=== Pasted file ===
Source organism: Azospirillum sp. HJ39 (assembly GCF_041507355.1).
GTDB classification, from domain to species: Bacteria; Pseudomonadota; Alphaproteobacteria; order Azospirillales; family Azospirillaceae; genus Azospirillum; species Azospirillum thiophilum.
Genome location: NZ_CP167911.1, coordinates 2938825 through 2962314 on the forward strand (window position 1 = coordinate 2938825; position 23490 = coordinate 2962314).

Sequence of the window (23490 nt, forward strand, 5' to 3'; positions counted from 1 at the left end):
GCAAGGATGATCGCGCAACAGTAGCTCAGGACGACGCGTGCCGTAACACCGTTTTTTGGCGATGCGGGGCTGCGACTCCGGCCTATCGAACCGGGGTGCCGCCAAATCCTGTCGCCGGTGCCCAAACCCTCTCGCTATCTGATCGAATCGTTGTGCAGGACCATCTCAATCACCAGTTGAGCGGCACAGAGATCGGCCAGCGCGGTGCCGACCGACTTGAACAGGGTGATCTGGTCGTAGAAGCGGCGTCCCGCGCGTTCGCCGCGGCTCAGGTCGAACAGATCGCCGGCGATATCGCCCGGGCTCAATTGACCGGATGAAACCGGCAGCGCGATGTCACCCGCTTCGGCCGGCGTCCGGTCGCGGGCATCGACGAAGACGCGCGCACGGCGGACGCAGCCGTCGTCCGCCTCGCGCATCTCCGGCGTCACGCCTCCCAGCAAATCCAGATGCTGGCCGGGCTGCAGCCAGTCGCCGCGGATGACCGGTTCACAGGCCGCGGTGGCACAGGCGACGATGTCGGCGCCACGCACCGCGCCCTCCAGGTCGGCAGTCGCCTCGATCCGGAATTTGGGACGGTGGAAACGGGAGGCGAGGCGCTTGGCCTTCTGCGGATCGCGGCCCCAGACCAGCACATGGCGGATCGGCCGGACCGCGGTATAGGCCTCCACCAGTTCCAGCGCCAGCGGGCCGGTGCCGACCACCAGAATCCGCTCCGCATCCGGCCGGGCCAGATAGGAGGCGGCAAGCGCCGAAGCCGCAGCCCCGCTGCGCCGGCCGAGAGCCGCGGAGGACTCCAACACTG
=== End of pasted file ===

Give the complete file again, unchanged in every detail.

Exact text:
Source organism: Azospirillum sp. HJ39 (assembly GCF_041507355.1).
GTDB classification, from domain to species: Bacteria; Pseudomonadota; Alphaproteobacteria; order Azospirillales; family Azospirillaceae; genus Azospirillum; species Azospirillum thiophilum.
Genome location: NZ_CP167911.1, coordinates 2938825 through 2962314 on the forward strand (window position 1 = coordinate 2938825; position 23490 = coordinate 2962314).

Sequence of the window (23490 nt, forward strand, 5' to 3'; positions counted from 1 at the left end):
GCAAGGATGATCGCGCAACAGTAGCTCAGGACGACGCGTGCCGTAACACCGTTTTTTGGCGATGCGGGGCTGCGACTCCGGCCTATCGAACCGGGGTGCCGCCAAATCCTGTCGCCGGTGCCCAAACCCTCTCGCTATCTGATCGAATCGTTGTGCAGGACCATCTCAATCACCAGTTGAGCGGCACAGAGATCGGCCAGCGCGGTGCCGACCGACTTGAACAGGGTGATCTGGTCGTAGAAGCGGCGTCCCGCGCGTTCGCCGCGGCTCAGGTCGAACAGATCGCCGGCGATATCGCCCGGGCTCAATTGACCGGATGAAACCGGCAGCGCGATGTCACCCGCTTCGGCCGGCGTCCGGTCGCGGGCATCGACGAAGACGCGCGCACGGCGGACGCAGCCGTCGTCCGCCTCGCGCATCTCCGGCGTCACGCCTCCCAGCAAATCCAGATGCTGGCCGGGCTGCAGCCAGTCGCCGCGGATGACCGGTTCACAGGCCGCGGTGGCACAGGCGACGATGTCGGCGCCACGCACCGCGCCCTCCAGGTCGGCAGTCGCCTCGATCCGGAATTTGGGACGGTGGAAACGGGAGGCGAGGCGCTTGGCCTTCTGCGGATCGCGGCCCCAGACCAGCACATGGCGGATCGGCCGGACCGCGGTATAGGCCTCCACCAGTTCCAGCGCCAGCGGGCCGGTGCCGACCACCAGAATCCGCTCCGCATCCGGCCGGGCCAGATAGGAGGCGGCAAGCGCCGAAGCCGCAGCCCCGCTGCGCCGGCCGAGAGCCGCGGAGGACTCCAACACTG